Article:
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Spotlight: Social Worker Leah Otterlei is a full-time resource for Blood and Marrow Transplant patients

Leah Otterlei knows Blood and Marrow Transplant (BMT) patients must confront a variety of issues —including a life-threatening illness—and she prides herself on her ability to assist them.
University of Minnesota Health Social Worker Leah Otterlei knows that the Bone Marrow Transplant (BMT) process can be an emotional roller coaster for patients, who are simultaneously confronted by a battery of health, financial and familial concerns.

University of Minnesota Health Social Worker Leah Otterlei knows that the Blood and Marrow Transplant (BMT) process can be an emotional roller coaster for patients, who are simultaneously confronted by a battery of health, financial and familial concerns.

That is why Otterlei, one of four BMT social workers, is committed to providing counseling support and resources to a patient and his or her family during the BMT process. We spoke with Otterlei to learn more about her role in our BMT program.

Describe your role as a social worker in the Blood and Marrow Transplant program. How does your work fit into the larger structure of the care team?
Our role in the BMT Program is to provide expert psychosocial support and be a resource to the patients and their families. A BMT is a difficult – but lifesaving – treatment in which a patient’s own bone marrow is replaced with new marrow from a donor’s healthy bone marrow, or umbilical cord blood. Because the treatment essentially wipes out a patient’s immune system, they are required to stay in the hospital for longer periods – up to 4-6 weeks, to reduce the risk of infection.

We start working with patients before they even come for transplant. We then provide ongoing support and counseling for the patient and his or her family throughout their BMT process. We share updates with the care team on patient’s ability to cope after his or her transplant, assist with financial resources, encourage patients to complete a health care directive, attend care conferences and communicate about any concerns involving the patients. Our physicians, nurse coordinators, and all other members of the care team all become involved in our support groups so this has been really fun and the patients love it.

Learn more about our Blood and Marrow Transplant program.

What unique challenges confront our BMT patients? How do you help them address those issues?
Blood and Marrow Transplant patients face many challenges—starting with a life-threatening illness that requires the BMT treatment. They often experience an “emotional roller coaster” during the transplant process, so the BMT social workers are there to provide support and counseling to the patients and their loved ones, including children, throughout the process. Often, our patients cannot work for an extended period of time, and this can create financial burdens. We’re often looking for grant assistance programs and other financial assistance to offset expenses.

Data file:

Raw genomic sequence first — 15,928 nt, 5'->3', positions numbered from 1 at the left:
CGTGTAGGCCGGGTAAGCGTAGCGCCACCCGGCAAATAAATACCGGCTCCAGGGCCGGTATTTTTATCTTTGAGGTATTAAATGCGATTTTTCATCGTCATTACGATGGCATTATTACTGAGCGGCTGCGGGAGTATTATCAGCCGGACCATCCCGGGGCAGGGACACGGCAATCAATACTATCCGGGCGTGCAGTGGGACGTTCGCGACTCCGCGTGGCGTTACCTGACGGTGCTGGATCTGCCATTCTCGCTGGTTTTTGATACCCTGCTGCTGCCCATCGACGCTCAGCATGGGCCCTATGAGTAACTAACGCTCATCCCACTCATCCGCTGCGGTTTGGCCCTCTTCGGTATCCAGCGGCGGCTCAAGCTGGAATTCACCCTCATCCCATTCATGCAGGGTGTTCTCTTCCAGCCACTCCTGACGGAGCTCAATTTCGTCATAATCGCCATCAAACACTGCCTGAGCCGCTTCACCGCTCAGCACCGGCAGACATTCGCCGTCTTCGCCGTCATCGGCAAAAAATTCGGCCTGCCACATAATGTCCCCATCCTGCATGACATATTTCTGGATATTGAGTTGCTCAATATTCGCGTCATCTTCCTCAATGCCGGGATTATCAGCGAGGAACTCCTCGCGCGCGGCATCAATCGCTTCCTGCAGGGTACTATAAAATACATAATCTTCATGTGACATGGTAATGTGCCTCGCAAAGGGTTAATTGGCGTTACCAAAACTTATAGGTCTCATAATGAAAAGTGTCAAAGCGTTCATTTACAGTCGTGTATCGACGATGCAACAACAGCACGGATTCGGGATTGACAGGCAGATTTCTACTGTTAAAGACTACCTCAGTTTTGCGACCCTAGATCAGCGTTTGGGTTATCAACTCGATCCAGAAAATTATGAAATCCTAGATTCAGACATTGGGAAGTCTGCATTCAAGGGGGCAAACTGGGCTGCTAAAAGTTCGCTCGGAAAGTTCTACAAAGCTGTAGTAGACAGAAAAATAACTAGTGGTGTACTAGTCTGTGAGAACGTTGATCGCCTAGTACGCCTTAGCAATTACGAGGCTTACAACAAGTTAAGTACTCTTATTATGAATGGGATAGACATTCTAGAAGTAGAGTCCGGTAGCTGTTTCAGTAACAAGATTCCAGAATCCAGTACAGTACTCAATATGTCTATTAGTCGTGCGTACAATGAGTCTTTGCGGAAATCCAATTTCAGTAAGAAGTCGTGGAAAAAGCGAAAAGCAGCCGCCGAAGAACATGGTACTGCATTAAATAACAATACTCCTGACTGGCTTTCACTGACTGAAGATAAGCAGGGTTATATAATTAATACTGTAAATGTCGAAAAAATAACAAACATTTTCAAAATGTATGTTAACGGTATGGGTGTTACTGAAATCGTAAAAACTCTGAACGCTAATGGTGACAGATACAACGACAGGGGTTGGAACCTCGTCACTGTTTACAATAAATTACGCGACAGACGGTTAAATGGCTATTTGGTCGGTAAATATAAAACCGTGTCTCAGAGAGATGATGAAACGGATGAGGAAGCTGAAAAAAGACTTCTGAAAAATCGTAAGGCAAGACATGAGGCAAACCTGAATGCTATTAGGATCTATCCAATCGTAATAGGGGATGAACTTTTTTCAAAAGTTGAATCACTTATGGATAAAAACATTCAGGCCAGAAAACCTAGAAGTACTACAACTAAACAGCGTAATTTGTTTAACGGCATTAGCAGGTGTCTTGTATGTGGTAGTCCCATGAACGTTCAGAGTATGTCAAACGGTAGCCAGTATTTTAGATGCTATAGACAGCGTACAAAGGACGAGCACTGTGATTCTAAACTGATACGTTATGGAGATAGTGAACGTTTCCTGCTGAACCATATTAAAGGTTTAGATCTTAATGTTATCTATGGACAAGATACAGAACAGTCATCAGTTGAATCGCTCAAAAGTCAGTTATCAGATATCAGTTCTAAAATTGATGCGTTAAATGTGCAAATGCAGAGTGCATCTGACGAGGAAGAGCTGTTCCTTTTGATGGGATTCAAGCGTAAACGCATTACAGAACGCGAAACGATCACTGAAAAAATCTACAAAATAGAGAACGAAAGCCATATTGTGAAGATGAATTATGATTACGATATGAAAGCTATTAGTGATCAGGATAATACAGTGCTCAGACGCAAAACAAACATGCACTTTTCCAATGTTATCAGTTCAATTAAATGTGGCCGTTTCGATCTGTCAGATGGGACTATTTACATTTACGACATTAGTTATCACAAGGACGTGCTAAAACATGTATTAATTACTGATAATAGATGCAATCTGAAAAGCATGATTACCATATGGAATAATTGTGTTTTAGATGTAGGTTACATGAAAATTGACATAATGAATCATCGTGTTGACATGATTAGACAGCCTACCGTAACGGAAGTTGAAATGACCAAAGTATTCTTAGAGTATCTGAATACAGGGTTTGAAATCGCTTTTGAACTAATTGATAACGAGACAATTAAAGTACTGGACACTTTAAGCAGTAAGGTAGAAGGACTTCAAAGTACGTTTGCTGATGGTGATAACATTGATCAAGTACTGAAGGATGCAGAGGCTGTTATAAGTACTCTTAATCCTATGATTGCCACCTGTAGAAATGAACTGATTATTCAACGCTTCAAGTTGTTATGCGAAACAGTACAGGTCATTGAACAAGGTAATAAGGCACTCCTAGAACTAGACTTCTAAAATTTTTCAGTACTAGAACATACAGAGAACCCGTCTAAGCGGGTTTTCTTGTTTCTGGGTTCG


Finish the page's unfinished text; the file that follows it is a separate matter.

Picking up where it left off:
Because our BMT program is world-renowned, patients come to us from across the country and around the world, which can create another layer of costs and challenges. During the transplant, patients and families are required to live within 40 minutes of the University of Minnesota Medical Center and must have a full-time caregiver. These two requirements can be financial and personal stressors, so social workers assist with coordinating local accommodations and finding caregivers.

What is one of your favorite memories about your job?
We had a patient whose brother was a perfect match. By working with her BMT physician, BMT directors, nurse coordinators and a local attorney who did pro-bono work through Cancer Legal Line, we were able to get her brother, who was not yet 18 years old, here from Ecuador on a special visa so the patient could get her related donor transplant. That patient was also then married during her transplant stay in the hospital chapel. It was awesome to see our team work together to bring the donor here so the patient could have the best chance at a successful transplant.

Why are you passionate about your position?
I love my job because I have the opportunity to meet patients at the start of their BMT journey and then follow them through their entire transplant process. I work with them in the clinic and the hospital. I work with the specific physicians and nurse coordinators, which allows me to feel like I’m part of a team that has developed excellent communication to benefit the patient. I am able to provide psychosocial support to the patients and families one-on-one and also through the three different support groups offered monthly (Caregiver Support Group, Young Adult BMT Group and BMT Support Group).

What do you love about the University of Minnesota Health community?
I love the people I work with at University of Minnesota Health. My position allows me to work with a variety of team members all day long. Everyone involved with patient care is focused on serving the patient’s and family’s needs and supports them through their BMT. I have heard from former BMT patients that they felt supported and welcomed immediately after their first phone call and this feeling continues to grow as they meet all the team members. This is a place I am proud to be.